Just-in-Time-Teaching with Two Way Formative Feedback for Multiple Disciplinary (JTFD) Programs is an NSF-funded Improving Undergraduate STEM Education (IUSE) project at a large southwestern university. This project aims to promote a shift in faculty beliefs and classroom practice towards student-centeredness through professional development workshops with pairs of faculty members from multiple engineering disciplines. During the 9-week training period, 8 JTFD faculty (4 disciplinary pairs) were trained in the JTFD pedagogy and evidence-based instructional strategies (EBIS).
In this paper, we are reporting the impact of the faculty development program on the change in faculty beliefs and their classroom practice as well as student outcomes with respect to four factors. These factors include: 1) quantification of the degree of classroom student centeredness through the Reformed Teaching Observational Protocol (RTOP) and measured average RTOP gains (%); 2) measured RTOP gain (%) to determine which sessions were most effective for JTFD faculty; 3) measured workshop participation rate (%) to examine how this metric influences average RTOP gains; and 4) impact on student outcomes before and after JTFD implementation. This impact was determined by comparing the grade ratio (i.e., AB/CDEW: A’s and B’s to C’s, D’s, E’s and course withdrawals) between two consecutive semesters for participating faculty.
Preliminary results showed the average baseline RTOP measurement showed a score of 36.6 out of 100. During this 9-week program, minimum and maximum average RTOP gain per JTFD Disciplinary Pair Leader were 33.6% and 64.6% respectively, compared to baseline RTOP measurements. Among disciplinary pair leaders, 3 faculty exhibited the greatest RTOP gain (%) after workshop 4 (Implementing Active Engineering). Three faculty also displayed the most RTOP gain (%) after workshop 5 (Cooperative Learning). Thus, sessions 4 and 5 had the most positive impact on faculty teaching practice. The result of the one-way ANOVA (p=0.0124 with confidence level of 95%) displays a statistically significant difference between low and high RTOP performing groups in workshop participation rate (%). This allows for identification of significant workshops and quantification of the resulting classroom implementation. With respect to student outcomes, three faculty members were observed for the same course and curriculum between two consecutive semesters before and after JTFD implementation. Two of the three JTFD faculty exhibited improved student outcome performance ratios from 0.94 and 1.00 to 1.92 and 2.20, respectively. Student outcomes from the third JTFD faculty member was maintained between the consecutive semesters.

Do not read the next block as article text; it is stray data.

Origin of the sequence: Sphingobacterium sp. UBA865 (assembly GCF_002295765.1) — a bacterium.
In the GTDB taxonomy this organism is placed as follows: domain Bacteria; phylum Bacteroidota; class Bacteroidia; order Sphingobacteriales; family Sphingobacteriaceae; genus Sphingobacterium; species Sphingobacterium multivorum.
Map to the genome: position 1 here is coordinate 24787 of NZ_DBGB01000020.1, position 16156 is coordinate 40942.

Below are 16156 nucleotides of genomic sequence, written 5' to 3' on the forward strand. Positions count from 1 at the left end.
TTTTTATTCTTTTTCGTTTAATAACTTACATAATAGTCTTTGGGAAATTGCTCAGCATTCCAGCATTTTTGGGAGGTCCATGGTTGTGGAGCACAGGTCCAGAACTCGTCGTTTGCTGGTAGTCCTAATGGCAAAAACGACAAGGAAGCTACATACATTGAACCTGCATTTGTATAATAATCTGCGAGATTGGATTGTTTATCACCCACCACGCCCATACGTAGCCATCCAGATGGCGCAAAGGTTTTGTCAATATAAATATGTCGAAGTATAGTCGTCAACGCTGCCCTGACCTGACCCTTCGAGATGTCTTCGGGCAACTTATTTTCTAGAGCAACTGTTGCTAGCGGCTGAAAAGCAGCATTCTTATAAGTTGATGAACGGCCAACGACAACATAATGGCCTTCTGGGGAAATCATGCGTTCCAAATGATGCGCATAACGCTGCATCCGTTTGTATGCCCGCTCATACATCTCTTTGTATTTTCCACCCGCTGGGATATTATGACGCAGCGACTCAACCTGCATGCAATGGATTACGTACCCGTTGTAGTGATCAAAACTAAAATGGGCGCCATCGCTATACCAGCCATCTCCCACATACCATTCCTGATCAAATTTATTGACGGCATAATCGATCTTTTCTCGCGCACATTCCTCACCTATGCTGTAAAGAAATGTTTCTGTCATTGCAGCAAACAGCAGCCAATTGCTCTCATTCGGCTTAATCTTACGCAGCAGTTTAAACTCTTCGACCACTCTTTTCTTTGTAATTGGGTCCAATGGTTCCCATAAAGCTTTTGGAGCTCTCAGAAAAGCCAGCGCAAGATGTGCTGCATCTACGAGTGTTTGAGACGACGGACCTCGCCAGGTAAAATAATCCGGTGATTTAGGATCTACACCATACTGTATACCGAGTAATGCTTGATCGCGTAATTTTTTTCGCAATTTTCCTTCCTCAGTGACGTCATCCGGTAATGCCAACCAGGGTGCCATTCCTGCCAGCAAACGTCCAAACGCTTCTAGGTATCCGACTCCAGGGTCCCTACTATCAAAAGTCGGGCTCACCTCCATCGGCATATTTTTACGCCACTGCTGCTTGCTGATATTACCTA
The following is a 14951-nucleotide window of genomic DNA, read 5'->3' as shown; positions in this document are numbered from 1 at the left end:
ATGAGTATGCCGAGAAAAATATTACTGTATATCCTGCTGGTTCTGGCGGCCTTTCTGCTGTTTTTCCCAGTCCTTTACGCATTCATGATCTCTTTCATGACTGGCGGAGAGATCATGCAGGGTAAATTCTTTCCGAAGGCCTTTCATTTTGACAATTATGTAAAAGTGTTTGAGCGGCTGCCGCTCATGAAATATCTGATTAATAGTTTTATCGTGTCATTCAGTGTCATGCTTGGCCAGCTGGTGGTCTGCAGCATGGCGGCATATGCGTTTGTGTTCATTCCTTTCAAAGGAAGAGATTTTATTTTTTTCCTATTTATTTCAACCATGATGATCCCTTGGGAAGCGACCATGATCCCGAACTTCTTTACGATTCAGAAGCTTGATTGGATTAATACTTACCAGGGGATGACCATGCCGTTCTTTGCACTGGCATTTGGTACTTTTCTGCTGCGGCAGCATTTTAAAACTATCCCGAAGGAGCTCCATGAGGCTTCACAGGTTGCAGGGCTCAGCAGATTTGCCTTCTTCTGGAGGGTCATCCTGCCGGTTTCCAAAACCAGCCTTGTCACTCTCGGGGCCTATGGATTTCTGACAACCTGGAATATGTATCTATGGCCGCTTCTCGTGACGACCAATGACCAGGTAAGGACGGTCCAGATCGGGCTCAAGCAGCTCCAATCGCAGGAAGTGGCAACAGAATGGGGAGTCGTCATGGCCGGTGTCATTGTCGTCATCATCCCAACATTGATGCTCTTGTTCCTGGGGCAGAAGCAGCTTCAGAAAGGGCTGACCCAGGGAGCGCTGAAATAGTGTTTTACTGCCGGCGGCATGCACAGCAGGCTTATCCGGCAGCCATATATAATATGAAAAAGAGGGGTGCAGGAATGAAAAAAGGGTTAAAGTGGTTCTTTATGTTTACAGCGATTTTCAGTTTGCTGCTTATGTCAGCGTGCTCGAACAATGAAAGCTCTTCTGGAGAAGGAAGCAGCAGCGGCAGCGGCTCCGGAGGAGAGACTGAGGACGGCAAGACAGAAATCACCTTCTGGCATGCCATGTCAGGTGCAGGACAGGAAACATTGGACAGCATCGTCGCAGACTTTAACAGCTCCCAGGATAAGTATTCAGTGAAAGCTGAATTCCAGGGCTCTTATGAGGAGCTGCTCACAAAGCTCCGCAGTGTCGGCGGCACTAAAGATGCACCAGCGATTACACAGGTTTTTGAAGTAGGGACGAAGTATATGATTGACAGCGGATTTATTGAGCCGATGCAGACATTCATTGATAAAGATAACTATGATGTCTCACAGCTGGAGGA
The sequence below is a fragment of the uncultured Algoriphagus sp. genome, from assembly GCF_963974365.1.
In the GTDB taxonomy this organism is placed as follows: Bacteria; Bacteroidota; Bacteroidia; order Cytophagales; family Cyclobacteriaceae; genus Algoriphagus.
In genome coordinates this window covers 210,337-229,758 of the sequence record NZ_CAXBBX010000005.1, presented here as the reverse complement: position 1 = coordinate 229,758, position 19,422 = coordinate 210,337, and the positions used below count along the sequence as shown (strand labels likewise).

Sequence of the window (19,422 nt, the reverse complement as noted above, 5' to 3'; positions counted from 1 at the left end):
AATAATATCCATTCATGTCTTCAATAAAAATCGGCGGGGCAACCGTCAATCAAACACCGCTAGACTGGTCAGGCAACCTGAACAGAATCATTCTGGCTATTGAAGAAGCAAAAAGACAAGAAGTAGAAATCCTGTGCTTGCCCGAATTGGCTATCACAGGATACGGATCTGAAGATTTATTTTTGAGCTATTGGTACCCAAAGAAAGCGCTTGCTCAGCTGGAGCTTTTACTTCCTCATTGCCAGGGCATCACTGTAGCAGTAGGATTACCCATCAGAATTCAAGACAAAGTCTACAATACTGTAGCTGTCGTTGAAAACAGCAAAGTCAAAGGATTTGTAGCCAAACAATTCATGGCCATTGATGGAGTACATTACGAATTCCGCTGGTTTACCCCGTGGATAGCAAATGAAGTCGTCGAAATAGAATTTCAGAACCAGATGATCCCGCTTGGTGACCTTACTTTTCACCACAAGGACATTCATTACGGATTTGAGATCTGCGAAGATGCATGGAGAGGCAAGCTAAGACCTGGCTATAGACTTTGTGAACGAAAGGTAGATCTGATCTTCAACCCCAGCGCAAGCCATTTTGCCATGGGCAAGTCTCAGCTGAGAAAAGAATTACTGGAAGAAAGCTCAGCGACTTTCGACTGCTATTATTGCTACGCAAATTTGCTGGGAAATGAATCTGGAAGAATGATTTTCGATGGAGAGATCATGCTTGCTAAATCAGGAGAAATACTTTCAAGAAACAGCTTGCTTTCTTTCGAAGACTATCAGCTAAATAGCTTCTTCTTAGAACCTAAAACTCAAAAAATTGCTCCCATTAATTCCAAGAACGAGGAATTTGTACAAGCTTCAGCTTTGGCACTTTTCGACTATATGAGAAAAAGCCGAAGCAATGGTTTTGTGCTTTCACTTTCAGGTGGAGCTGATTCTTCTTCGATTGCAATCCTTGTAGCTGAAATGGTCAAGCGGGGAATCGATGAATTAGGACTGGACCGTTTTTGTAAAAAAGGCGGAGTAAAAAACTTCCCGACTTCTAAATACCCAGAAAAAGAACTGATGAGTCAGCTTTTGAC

The preliminary results of our work indicate that JTFD workshops promote a positive impact on both shifting faculty beliefs and classroom practice to student centeredness as well as student performance. The full paper will further discuss the details of the JTFD program's effectiveness as well as future plans for the program.
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